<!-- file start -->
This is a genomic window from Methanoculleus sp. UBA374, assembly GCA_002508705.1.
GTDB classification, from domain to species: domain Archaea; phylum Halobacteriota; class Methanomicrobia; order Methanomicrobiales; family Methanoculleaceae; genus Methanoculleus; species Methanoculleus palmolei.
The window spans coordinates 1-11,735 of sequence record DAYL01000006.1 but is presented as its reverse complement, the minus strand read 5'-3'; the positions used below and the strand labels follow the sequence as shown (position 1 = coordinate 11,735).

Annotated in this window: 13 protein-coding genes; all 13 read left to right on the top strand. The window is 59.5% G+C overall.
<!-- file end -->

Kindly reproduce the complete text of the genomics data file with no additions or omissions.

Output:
This is a genomic window from Methanoculleus sp. UBA374, assembly GCA_002508705.1.
GTDB classification, from domain to species: domain Archaea; phylum Halobacteriota; class Methanomicrobia; order Methanomicrobiales; family Methanoculleaceae; genus Methanoculleus; species Methanoculleus palmolei.
The window spans coordinates 1-11,735 of sequence record DAYL01000006.1 but is presented as its reverse complement, the minus strand read 5'-3'; the positions used below and the strand labels follow the sequence as shown (position 1 = coordinate 11,735).

Annotated in this window: 13 protein-coding genes; all 13 read left to right on the top strand. The window is 59.5% G+C overall.